Personal Description
The singing man with the banjo is not intended to resemble an African American but rather a white minstrel performing as one. Due to his size (relative to the dancing men), he seems to be in a different time and place; he is singing about the men rather than providing their musical accompaniment. The facial characteristics of the dancing men suggest that, like him, they are not African American men but white minstrels. The artifice of the scene is revealed, yet the image is loaded with cultural stereotypes about the facial characteristics of African Americans The singing man tries to affirm those stereotypes in his song, even if he and his performing men are clearly fakes.

Reality Check

Temple Statue

Lewis Temple statue, New Bedford Public Library, New Bedford, Massachusetts

temple image

Scrimshaw of Lewis Temple by Robert Weiss, http://www.marinearts.com

Lewis Temple(1800-1854)

Lewis Temple was a blacksmith, abolitionist, and inventor who was born in Richmond, Virginia. Nothing is known about his parents or formal education. During the 1820s, Temple migrated to the whaling town of New Bedford, Massachusetts. It is uncertain whether he escaped Virginia as a slave or as a free man. According to New Bedford town records, by 1836 Temple had established a whalecraft shop on one of the wharves that serviced ships.

An active participant in town affairs, Temple was elected vice president of an antislavery organization, the New Bedford-Union Society. In 1847, Temple was arrested and charged with “rioting” after he and three other black men were accused of disrupting a pro-slavery lecture. New Bedford was home to a large African community and as a prominent member of the town, Temple almost certainly aided a number of runaway slaves, including Frederick Douglass.

Known as the “Temple Toggle” or the “Temple Iron,” Temple fashioned a harpoon with a pivoting head that locked into the whale’s flesh, thereby preventing the harpoon from being dislodged by the thrashing movements of the whale. Despite initial unwillingness to use the harpoon among whalers, it soon proved to be more effective than the standard barbed head harpoon. Temple’s Iron became the universal harpoon and it is still used today in some parts of the Caribbean.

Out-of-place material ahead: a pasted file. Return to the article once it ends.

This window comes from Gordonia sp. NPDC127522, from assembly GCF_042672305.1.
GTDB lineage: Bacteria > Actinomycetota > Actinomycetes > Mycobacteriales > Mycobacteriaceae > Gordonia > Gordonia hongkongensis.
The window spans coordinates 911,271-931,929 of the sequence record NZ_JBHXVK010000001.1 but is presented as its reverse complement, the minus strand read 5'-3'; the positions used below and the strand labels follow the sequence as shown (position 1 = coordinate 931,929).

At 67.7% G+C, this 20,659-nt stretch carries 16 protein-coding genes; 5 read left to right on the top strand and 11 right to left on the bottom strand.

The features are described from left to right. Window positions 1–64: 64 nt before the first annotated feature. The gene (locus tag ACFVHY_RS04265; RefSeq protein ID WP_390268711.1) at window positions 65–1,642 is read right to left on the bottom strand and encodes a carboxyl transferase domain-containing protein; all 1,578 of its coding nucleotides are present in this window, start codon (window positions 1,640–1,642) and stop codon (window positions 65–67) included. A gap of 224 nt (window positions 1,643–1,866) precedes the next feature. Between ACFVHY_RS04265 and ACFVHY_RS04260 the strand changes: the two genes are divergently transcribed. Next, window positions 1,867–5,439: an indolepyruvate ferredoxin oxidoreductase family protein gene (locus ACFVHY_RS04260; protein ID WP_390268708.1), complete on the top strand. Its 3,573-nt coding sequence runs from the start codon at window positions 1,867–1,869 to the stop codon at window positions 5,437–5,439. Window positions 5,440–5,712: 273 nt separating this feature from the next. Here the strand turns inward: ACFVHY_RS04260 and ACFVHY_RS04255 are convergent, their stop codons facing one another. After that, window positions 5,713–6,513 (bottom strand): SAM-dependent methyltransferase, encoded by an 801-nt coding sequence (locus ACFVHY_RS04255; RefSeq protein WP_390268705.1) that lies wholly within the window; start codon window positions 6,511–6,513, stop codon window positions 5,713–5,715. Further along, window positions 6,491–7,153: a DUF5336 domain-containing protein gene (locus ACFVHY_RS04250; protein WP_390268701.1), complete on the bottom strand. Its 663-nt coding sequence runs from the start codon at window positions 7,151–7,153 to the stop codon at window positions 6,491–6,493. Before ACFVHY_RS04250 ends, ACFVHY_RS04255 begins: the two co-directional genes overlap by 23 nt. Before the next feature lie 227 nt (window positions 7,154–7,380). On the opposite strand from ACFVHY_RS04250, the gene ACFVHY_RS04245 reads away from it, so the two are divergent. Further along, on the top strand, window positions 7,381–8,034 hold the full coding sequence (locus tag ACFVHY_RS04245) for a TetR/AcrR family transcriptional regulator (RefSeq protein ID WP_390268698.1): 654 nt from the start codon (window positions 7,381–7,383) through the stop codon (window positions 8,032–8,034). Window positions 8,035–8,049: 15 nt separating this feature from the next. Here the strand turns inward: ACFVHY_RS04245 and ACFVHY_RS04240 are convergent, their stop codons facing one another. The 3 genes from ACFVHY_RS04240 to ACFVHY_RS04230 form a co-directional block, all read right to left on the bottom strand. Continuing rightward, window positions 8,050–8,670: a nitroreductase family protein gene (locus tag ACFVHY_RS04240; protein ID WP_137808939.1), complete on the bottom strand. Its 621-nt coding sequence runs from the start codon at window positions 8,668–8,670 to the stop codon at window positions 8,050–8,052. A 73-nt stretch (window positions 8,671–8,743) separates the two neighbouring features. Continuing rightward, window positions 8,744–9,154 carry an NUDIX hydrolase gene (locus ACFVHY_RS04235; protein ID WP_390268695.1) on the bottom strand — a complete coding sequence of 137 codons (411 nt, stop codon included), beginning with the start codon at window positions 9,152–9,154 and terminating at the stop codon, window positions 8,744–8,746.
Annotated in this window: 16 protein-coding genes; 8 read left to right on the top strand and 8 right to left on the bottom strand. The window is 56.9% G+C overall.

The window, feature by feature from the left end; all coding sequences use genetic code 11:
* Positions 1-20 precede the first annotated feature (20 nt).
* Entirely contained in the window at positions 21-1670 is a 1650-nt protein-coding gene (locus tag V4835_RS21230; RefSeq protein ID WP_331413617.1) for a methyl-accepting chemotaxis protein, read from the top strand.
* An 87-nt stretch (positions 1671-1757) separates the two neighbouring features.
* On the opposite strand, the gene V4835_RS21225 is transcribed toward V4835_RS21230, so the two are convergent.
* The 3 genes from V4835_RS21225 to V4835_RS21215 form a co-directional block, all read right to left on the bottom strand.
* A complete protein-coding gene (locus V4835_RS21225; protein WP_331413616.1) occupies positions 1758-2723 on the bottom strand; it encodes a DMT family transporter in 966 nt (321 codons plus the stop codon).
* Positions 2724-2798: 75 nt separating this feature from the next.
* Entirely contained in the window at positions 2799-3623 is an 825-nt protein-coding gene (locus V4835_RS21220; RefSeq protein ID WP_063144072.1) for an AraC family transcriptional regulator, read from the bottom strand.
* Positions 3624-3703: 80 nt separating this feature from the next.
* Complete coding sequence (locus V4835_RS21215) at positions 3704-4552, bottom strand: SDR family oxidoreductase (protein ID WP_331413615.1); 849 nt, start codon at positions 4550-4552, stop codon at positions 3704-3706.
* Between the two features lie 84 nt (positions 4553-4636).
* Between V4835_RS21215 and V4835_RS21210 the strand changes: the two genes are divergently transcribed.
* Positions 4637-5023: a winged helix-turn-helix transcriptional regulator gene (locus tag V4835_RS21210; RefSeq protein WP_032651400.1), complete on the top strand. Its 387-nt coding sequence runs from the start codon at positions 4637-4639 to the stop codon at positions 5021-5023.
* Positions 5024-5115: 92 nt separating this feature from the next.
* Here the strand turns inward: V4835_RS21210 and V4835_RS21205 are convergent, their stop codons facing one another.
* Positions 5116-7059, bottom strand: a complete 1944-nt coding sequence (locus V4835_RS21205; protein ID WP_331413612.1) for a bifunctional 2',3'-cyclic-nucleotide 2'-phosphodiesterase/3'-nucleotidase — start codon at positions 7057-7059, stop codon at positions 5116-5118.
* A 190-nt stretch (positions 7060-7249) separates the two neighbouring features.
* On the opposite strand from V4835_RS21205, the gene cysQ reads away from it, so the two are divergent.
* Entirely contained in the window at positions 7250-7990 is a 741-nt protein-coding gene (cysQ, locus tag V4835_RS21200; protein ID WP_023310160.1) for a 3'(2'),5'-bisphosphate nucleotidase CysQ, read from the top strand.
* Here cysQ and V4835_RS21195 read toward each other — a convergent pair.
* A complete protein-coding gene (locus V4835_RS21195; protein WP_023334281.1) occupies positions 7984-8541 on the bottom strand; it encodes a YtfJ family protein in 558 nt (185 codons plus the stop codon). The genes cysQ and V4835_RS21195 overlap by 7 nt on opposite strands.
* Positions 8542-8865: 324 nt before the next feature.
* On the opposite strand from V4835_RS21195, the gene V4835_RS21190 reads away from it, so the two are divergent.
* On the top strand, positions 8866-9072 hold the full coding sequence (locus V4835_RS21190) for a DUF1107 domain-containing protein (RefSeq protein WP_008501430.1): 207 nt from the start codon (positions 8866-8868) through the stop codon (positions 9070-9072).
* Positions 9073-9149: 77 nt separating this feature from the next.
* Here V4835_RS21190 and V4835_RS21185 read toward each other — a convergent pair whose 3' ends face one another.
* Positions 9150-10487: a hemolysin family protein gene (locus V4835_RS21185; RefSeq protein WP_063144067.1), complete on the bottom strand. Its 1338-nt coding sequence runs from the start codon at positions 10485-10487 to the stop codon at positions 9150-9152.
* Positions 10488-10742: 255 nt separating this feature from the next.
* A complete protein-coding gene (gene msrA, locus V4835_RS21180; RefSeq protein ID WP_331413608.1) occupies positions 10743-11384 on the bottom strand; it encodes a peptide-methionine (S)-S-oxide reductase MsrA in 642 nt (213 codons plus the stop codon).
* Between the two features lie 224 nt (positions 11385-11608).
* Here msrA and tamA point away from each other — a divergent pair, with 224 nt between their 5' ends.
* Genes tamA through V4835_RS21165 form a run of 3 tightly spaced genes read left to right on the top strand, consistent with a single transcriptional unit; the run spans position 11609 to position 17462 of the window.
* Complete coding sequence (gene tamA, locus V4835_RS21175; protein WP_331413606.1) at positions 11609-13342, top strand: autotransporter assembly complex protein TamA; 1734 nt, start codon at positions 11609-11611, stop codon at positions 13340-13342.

Unfortunately, Lewis Temple never patented his invention and subsequent refinements and mass production by his competitors obscured the significance of his invention and innovation. However, he was still successful enough that he needed to build a larger shop. During a visit to the construction site, he fell into a hole left open by a negligent city worker and never fully recovered from his injuries. Temple sued the city and was awarded $2,000 by the court.

A few weeks later Temple died, unacknowledged and destitute. Today, he is presented as one of New Bedford’s most ingenious citizens. In 1987, a life-size statue of Lewis Temple was erected on the lawn of the New Bedford Free Public Library and, recently, artist Robert Weiss created a scrimshaw portrait of Lewis Temple.

Sources: BlackHistoryPages.net and African American Lives, edited by Henry Louis Gates, Jr. and Evelyn Brooks Higginbotham, Oxford University Press, 2004.



Location:  Historic American Sheet Music Collection, Duke University, Durham, North Carolina

Title of Song:  “A Warmin’ Up in Dixie”

Composer:  E. T. Paull

Illustrator:  J.E. Rosenthal

Publisher:  E.T. Paull

Year & Place:  1899, New York, NY

Collection/Call Number/Copies:  Music B-158

Historic American Sheet Music Item #:  b0158

Basic Description

A full color lithograph showing about a dozen people jumping and dancing around a bonfire in a forested location at night.  Although a full moon is visible in an opening in the trees, the primary light source in this shadowy scene is from the bonfire, which casts a golden, if ghostly, glow on the arms and faces of each man and woman.  The way some are dressed — in overalls, head bandannas, and simple, unadorned shirts and skirts — suggests they are rural people, and the fact that a seemingly discarded straw hat appears on the ground and a few of the people are shoeless confirms this.

Personal Description

Were it not for the “Dixie” designation that places this scene in the southern United States, the thick forest and the frenetic fire side dancing and animated gestures of these black people all suggest a stereotypic African or Caribbean setting.  The vigorous dance in which these people are engaged and their strange, almost diabolical illuminations from the flames and ascending embers also recall fictionalized jungles and blood thirsty savages, where ritual sacrifices and other ceremonies fueled the Western imagination about so-called primitive peoples.

Reality Check


“The Frogs” Social Club, circa 1908